RA Drug Blocks Growth of PTEN-Mutant Cancers
By BiotechDaily International staff writersCancer researchers have found that a drug approved for treatment of rheumatoid arthritis may block the growth of PTEN-mutant tumors by inhibiting the enzyme dihydroorotate dehydrogenase.
Posted on 17 Mar 2017
Posted on 17 Mar 2017
Metabolic changes contribute to tumor growth and are attractive targets for cancer treatment. Investigators at the Icahn School of Medicine at Mount Sinai have shown that increased growth of PTEN-mutant cancer cells was dependent on glutamine flux through the de novo pyrimidine synthesis pathway, which created sensitivity to the inhibition of dihydroorotate dehydrogenase (DHODH), a rate-limiting enzyme for pyrimidine ring synthesis.
PTEN (phosphatase and tensin homolog), which is missing in 60 to 70% of metastatic cancers in humans, is the name of a phospholipid phosphatase protein, and gene that encodes it. The PTEN gene acts as a tumor suppressor gene thanks to the role of its protein product in regulation of the cycle of cell division, preventing cells from growing and dividing too rapidly.
The investigators reported in the March 2, 2017, online edition of the journal Cancer Discovery that S-phase PTEN-mutant cells showed increased numbers of replication forks. Inhibitors of dihydroorotate dehydrogenase such as leflunomide led to chromosome breaks and cell death due to inadequate activation of ATR (a serine/threonine-specific protein kinase that is involved in sensing DNA damage and activating the DNA damage checkpoint, leading to cell cycle arrest) and DNA damage at replication forks.
Leflunomide is an orally administer immunomodulatory drug approved for treatment of rheumatoid arthritis by the [U.S] Food and Drug Administration that achieves its effects by inhibiting the mitochondrial enzyme dihydroorotate dehydrogenase (DHODH), which plays a key role in the de novo synthesis of uridine monophosphate (rUMP), which is required for the synthesis of DNA and RNA. Hence, leflunomide inhibits the reproduction of rapidly dividing cells, especially lymphocytes.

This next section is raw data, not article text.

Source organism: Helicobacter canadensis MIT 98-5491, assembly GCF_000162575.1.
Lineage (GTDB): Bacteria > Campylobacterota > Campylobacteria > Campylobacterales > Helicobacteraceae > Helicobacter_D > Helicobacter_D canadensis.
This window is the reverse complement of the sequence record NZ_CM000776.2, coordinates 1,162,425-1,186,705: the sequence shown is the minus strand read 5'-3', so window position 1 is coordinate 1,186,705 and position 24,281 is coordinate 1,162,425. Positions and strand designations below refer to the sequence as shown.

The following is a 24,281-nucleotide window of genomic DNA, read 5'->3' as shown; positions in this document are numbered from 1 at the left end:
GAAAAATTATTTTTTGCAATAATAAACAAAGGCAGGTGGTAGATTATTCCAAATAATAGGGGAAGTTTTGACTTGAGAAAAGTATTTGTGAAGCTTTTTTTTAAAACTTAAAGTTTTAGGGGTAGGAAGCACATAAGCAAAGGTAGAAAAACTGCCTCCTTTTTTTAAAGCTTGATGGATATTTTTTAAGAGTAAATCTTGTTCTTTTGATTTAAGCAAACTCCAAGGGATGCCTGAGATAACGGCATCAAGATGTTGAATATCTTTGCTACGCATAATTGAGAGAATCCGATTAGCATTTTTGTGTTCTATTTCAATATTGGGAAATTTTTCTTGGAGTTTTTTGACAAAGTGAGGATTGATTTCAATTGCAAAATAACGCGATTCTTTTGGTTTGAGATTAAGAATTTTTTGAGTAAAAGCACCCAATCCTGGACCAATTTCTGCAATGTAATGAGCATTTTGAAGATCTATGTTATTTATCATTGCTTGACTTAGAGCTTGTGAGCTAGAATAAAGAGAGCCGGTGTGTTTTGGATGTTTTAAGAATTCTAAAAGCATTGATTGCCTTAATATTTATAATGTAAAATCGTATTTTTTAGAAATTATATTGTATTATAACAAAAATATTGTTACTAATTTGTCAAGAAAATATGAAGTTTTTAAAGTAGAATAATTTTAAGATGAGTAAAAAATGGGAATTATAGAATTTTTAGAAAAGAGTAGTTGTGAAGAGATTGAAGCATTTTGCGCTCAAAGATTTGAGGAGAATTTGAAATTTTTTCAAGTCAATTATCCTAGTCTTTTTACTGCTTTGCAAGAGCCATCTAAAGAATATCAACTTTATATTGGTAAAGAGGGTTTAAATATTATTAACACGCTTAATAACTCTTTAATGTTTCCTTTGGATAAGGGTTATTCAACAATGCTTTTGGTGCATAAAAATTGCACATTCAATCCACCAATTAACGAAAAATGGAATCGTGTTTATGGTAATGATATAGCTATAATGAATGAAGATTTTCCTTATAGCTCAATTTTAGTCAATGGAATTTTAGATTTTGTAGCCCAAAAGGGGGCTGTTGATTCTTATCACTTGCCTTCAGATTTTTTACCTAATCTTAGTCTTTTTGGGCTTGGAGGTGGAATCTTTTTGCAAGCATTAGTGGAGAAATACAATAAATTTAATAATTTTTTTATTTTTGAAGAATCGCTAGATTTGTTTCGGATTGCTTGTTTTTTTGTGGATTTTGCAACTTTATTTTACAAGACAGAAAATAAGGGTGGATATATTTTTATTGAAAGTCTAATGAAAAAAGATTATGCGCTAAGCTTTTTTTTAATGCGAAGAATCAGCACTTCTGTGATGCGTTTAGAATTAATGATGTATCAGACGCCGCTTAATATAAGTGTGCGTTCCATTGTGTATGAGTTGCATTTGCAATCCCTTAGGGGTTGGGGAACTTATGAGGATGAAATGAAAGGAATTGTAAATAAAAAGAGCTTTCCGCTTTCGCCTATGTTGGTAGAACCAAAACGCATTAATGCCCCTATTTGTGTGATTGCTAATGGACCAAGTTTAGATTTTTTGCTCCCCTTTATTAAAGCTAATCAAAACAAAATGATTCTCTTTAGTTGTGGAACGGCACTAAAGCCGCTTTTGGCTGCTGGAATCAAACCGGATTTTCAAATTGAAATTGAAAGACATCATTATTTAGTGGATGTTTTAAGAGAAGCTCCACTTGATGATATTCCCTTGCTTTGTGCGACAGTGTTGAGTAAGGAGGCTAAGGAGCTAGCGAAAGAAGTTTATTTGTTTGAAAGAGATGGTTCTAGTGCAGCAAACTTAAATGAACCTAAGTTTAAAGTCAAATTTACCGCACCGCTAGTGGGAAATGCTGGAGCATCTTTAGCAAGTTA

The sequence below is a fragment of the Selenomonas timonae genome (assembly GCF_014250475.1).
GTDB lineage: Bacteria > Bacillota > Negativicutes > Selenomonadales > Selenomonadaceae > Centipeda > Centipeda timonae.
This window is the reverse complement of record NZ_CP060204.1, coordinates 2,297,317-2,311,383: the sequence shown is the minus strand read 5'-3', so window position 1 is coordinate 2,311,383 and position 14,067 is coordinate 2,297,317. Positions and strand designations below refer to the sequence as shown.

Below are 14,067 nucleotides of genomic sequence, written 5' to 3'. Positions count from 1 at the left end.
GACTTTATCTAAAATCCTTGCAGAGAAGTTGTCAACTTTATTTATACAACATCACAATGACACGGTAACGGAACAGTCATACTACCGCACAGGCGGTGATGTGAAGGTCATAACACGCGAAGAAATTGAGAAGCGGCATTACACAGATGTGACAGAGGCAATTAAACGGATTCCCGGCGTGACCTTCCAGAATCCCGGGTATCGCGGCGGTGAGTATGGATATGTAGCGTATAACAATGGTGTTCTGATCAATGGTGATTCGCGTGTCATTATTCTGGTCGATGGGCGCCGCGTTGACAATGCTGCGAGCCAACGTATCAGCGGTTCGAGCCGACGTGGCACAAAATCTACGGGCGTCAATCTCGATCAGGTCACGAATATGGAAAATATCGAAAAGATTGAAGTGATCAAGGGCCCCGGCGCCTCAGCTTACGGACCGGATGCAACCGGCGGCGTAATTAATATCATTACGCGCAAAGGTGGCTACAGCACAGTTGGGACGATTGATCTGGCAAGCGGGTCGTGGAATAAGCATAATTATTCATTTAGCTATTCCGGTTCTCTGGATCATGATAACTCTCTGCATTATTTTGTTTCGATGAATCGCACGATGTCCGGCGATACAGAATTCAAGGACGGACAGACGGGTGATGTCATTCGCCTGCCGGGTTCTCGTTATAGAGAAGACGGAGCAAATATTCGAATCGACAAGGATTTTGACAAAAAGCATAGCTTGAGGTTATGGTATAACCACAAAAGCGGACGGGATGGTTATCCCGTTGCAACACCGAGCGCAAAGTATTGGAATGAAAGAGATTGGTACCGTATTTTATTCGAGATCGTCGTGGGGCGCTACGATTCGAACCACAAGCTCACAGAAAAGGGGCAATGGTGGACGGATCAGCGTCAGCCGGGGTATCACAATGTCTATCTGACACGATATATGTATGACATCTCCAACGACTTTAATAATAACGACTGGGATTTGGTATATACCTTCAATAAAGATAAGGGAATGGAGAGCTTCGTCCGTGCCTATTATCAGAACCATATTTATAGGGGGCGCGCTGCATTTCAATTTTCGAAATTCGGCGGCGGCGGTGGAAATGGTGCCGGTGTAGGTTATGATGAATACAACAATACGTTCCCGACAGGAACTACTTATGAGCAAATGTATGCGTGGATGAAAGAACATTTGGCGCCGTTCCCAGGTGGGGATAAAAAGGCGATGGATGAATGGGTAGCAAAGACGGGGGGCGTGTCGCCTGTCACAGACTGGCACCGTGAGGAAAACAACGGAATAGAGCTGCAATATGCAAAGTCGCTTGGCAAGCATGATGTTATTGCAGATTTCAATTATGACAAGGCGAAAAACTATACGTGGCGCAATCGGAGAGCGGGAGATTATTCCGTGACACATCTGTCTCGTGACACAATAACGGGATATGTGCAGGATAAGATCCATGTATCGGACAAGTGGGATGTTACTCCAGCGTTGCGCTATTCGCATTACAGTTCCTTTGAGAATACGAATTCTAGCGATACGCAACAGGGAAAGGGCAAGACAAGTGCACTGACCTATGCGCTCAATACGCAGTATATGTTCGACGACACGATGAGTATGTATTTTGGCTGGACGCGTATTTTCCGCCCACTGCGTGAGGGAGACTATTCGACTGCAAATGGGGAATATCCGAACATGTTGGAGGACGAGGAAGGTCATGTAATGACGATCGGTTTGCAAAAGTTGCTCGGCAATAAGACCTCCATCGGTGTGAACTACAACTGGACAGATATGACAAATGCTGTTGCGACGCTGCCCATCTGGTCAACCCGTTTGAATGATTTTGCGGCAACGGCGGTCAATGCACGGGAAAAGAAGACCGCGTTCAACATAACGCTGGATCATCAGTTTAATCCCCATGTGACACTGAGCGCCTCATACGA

The investigators said that their findings indicated that enhanced glutamine flux generated vulnerability to dihydroorotate dehydrogenase inhibition, which then caused synthetic lethality in PTEN-deficient cells due to inherent defects in ATR activation.
“Finding successful targeted therapies for cancer is a challenging but important goal in the face of insufficient treatment options,” said senior author Dr. Ramon Parsons, professor of oncological sciences at the Icahn School of Medicine at Mount Sinai. “Targeted therapies that are tumor-specific are much needed, and identifying changes based on specific tumor suppressor or oncogene alterations will facilitate this effort. Due to the high mutation rate of PTEN in cancer, the effects of PTEN could be at the heart of targeted therapy.”